Perhaps you’ve heard this expression, “to fail to plan is to plan to fail”.

ant-trailAnd I think most people will nod and agree. But what do we do with it? How do we plan in such a way so we don’t fail? Now that would be helpful, right?   In Proverbs 6:6-8 we read:

Go to the ant, you sluggard;
consider its ways and be wise!
It has no commander,
no overseer or ruler,
yet it stores its provisions in summer
and gathers its food at harvest.

This Proverb isn’t difficult to understand. Without a commanding officer or any kind of supervisor, The Creator endows an ant with the ability to plan. It gathers provisions in summer and food at harvest time. Ants are ready for winter. They’re not surprised. And they don’t have a calendar.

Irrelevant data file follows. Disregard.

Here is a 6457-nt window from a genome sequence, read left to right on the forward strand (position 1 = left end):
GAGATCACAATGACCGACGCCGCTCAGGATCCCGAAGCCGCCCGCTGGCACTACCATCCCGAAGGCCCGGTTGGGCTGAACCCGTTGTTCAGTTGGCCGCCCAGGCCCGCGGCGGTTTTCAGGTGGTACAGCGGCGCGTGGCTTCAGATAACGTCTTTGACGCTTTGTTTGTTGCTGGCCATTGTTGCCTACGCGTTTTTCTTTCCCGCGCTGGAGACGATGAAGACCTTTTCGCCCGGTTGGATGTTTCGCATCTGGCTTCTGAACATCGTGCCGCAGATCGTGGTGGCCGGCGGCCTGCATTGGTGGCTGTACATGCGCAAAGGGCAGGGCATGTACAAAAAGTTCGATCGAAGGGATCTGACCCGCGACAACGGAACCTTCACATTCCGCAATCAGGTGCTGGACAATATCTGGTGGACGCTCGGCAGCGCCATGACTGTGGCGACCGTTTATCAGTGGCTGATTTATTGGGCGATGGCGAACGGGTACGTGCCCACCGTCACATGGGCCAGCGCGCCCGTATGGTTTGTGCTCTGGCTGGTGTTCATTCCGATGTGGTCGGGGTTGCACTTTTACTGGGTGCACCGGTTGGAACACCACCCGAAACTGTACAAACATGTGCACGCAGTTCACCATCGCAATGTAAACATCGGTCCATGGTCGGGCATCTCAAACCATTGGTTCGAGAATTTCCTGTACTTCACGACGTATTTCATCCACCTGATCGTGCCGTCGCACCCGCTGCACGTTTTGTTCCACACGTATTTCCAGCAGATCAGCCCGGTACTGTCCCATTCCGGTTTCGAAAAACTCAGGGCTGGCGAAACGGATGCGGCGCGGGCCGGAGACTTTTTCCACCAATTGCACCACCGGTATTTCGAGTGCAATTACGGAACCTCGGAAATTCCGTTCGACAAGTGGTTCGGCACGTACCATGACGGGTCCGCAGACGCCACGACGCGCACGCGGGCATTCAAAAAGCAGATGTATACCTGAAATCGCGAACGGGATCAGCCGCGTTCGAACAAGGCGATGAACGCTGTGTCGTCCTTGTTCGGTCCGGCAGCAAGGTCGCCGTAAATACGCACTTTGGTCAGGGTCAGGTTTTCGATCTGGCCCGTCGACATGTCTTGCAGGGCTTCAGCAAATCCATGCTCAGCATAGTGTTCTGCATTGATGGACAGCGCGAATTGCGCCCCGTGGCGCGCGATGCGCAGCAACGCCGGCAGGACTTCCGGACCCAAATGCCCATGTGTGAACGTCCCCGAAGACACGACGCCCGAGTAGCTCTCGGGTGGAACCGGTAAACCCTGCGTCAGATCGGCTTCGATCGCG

We do.

Why are we unprepared for the expense of the Christmas season? Why are we unprepared for the expense of birthdays? Why are we unprepared to give to our church or those in need?

We fail to plan and therefore, plan to fail.   But this is more than just a Proverb about saving money—although that’s certainly a valid application. The concept is far bigger with further reaching implications. This Proverb is teaching us about responsibility.

Personal responsibility. An ant takes personal responsibility and does its part in preparing the entire colony for those seasons where there will not be a lot of resources. Why don’t we?

Unfortunately, I think the same thing making us unique is also what can cripple us. Intuition. We presume on the future. We live for today. We ignore the cycle of the past.

And just like the cost of Christmases, birthdays, and giving: we fail to plan on the recurring nature of life. We fail to take personal responsibility and in the process let our “colony” down.

This is the message and warning of Proverbs 6:6-8. We must be on guard. Learn our lessons.  Take responsibility. And plan. Then, we will plan to succeed and will better ride out the ebb and flow of life.